JOHN Swinney has said he was “genuinely disgusted” by the Tory party ditching an unwell candidate and replacing him with Douglas Ross.

We told on Thursday how the Scottish Tory leader U-turned on his plans not to stand as an MP at this election.

It means that former Scotland Office minister David Duguid will no longer stand in the Aberdeenshire North and Moray East seat.

Duguid has since insisted that the party’s claim he is “unable to stand” due to ill health is “simply incorrect”.

Asked for his reaction while campaigning in Glasgow, Swinney said: “I genuinely was disgusted by what I witnessed.

“What has happened is the most despicable way to treat somebody who’s facing illness, an absolutely despicable way to treat somebody facing illness.

“And David Duguid is a well-respected member of Parliament. My Westminster colleagues have a very good relationship with him. And he is a good man.

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“And he’s facing health difficulties.”

Swinney added that sometimes people become unwell and pointed to Richard Lochhead, an SNP minister who is currently recovering from illness.

“For Douglas Ross to essentially require the removal of David Duguid who was perfectly prepared to stand for election, and whose local association wanted him to do so, just to create a new pathway for Douglas Ross to have a new opportunity is a new low, for even Douglas Ross.

“So I am disgusted by it. Horrified by it. I think it's no way to treat another human being and timings meant the party had just over 24 hours to get another candidate in place, so he decided to put himself forward."

D-Day apology

Swinney also hit out at Rishi Sunak’s “foolish” decision to skip a D-Day commemoration event to participate in an ITV interview.

The Prime Minister was forced to issue a grovelling apology after leaving anniversary events early to take part in the interview, admitting it was a “mistake not to stay in France longer”.

Downing Street has since denied reports that Sunak was initially considering skipping the commemorations altogether.

A No 10 spokesperson said: “The Prime Minister was always scheduled to attend D-Day commemorations, including the UK National Commemoration event in Normandy, and it is incorrect to suggest otherwise.”

Speaking at a campaign event in Glasgow, the First Minister said: “It’s becoming ever more clear that it’s all over for the Conservative Party and if it wasn’t all over before the Prime Minister’s foolish decision to turn his back on the D-Day commemorations and return home to perpetuate the baseless claim he made on Tuesday in the television debate, it certainly is over now.”

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Sunak’s apology came at the end of a bad week of campaigning as we told earlier this week how a Treasury official distanced themselves from his claim Labour’s spending plans would result in a £2000 tax rise for people in the UK.

Spending cuts

Elsewhere during his campaign event, Swinney warned that voting Labour will result in “significant cuts” to public spending.

He claimed that a government led by Sir Keir Starmer will “deliver Tory spending cuts” as he said Scots have a “very big decision to make” ahead of polling day on July 4.

John Swinney spoke about Tory and Labour spending cuts while out campaigning. 

Addressing SNP activists in the Springburn area, Swinney (above) said public spending is “the real fault line” and the “real issue that matters” in the election campaign.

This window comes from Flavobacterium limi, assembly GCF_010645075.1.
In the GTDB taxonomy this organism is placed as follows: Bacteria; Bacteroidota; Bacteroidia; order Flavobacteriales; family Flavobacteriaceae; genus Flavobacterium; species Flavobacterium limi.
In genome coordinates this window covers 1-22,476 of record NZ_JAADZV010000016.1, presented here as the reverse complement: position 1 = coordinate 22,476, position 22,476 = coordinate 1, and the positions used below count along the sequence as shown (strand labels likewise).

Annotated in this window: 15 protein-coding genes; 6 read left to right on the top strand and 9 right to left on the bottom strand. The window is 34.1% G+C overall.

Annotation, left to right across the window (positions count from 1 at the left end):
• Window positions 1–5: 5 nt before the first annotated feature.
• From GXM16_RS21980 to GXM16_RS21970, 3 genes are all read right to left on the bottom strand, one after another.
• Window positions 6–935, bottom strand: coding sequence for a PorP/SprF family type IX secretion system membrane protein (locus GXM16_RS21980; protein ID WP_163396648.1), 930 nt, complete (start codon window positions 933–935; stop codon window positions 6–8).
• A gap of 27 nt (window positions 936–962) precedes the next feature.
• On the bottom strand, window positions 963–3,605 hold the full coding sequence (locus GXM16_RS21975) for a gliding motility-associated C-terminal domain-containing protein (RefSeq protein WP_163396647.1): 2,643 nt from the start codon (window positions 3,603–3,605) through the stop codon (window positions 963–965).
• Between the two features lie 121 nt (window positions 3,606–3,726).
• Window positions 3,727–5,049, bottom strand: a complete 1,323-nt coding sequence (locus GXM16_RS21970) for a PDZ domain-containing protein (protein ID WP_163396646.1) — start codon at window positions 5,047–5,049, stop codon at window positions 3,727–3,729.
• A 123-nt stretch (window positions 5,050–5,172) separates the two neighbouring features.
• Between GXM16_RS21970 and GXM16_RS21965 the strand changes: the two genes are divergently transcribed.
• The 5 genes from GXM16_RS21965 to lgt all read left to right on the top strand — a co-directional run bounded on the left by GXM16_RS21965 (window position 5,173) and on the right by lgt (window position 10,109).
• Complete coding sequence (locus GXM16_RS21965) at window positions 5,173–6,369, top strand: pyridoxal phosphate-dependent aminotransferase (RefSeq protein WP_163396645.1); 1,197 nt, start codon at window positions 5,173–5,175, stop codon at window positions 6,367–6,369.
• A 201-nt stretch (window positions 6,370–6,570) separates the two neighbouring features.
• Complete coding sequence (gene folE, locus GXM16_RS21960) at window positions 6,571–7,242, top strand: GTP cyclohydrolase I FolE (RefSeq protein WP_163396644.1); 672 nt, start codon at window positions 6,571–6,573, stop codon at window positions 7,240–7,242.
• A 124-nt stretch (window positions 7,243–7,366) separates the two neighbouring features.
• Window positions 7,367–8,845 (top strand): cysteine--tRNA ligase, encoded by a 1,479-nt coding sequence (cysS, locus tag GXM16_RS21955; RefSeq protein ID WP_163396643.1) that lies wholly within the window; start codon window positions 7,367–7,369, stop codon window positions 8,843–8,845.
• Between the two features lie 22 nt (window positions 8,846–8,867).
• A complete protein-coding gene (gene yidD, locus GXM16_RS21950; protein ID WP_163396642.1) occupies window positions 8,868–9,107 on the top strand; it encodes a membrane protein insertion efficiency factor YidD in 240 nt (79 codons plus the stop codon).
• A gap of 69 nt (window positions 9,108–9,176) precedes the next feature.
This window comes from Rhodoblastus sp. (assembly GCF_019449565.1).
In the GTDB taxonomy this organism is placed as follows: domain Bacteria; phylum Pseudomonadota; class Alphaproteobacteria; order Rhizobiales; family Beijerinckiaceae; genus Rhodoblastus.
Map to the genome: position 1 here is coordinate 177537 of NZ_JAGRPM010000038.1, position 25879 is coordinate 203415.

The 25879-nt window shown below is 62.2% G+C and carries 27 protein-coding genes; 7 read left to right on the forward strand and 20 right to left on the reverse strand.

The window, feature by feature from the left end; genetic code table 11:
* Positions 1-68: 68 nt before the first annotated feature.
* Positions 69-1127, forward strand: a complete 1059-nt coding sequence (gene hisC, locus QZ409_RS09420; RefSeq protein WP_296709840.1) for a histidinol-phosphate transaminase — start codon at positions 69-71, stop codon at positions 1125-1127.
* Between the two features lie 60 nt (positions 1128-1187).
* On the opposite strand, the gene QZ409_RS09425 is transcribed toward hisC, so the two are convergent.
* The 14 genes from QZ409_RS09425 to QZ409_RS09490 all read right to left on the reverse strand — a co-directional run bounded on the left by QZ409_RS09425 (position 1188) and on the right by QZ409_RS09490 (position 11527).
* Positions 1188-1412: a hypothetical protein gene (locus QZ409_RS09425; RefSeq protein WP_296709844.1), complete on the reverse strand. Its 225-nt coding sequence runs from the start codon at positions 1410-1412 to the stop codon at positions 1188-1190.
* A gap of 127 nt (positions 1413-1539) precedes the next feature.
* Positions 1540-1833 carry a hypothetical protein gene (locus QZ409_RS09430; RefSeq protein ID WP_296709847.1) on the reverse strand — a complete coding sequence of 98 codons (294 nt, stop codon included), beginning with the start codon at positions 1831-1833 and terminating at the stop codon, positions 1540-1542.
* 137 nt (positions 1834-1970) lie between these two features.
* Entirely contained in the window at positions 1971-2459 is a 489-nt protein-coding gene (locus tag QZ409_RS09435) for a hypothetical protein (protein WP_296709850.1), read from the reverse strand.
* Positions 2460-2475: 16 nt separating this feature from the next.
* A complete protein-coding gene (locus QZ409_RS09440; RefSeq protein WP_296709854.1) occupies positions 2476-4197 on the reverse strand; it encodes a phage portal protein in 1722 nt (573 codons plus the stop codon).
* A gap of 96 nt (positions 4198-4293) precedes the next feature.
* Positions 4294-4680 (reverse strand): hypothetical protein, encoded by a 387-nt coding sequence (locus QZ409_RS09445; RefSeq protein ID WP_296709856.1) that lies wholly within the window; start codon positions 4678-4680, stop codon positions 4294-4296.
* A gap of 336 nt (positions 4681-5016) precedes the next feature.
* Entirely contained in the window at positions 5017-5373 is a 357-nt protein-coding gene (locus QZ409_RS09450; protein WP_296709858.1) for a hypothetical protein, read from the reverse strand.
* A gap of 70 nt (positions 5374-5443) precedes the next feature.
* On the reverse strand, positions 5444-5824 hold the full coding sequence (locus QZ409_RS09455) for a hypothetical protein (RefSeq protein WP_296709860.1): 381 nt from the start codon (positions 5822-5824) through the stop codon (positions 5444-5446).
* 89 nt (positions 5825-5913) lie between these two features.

Speaking about the “fundamental and dangerous position” Scotland is in, he warned of the “enormous pressure that there is on the public finances and on public services”.

He said a Conservative or Labour government will result in “significant public spending cuts”, as he claimed Prime Minister Rishi Sunak’s Tory party is “hostile” to spending cash on public services.

“That has been the hallmark of their existence as a party,” Swinney said.

He said Labour has made a choice to follow the same rules on public debt as the Tories, and has “signed itself up to a Conservative outlook on public expenditure which is going to do significant damage to the public services of our country”.

His warning came after experts at the Institute for Fiscal Studies think tank said both main Westminster parties are “avoiding the reality” that their plans lock them into “sharp” spending cuts after the election.

Rachel Reeves came north of the Border earlier this week. 

After shadow chancellor Rachel Reeves (above) visited Scotland earlier this week, Swinney insisted the “iron-fisted” approach she had adopted “translates into a continuation of Tory spending cuts in Scotland if there is a Labour government”.

The First Minister’s message to voters is that public spending will be “cut and restricted because of the stance being taken by the Labour Party”.

He added the “only explanation” for that stance is that “the Labour Party must be so terrified of scaring off Tory voters in England that they are adopting the same approach to public policy as the Conservatives”.

Swinney said: “In Scotland that’s not on, we don’t want that here in Scotland.

“What we want in Scotland is investment to boost our economy.”

He said “progressive taxation” in Scotland, where higher earners pay more income tax than their counterparts south of the border, has netted an extra £1.5 billion for public services.

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As a result he said there is now a “simple choice emerging in the course of this election campaign”.

Swinney concluded: “If you vote Labour in Scotland, you are voting for spending cuts. If you vote SNP, you are voting for investment.

“If you vote Labour in Scotland, you are voting for spending cuts. If you vote SNP, you are voting to invest in the future of Scotland, you are voting to put the interests of Scotland first.”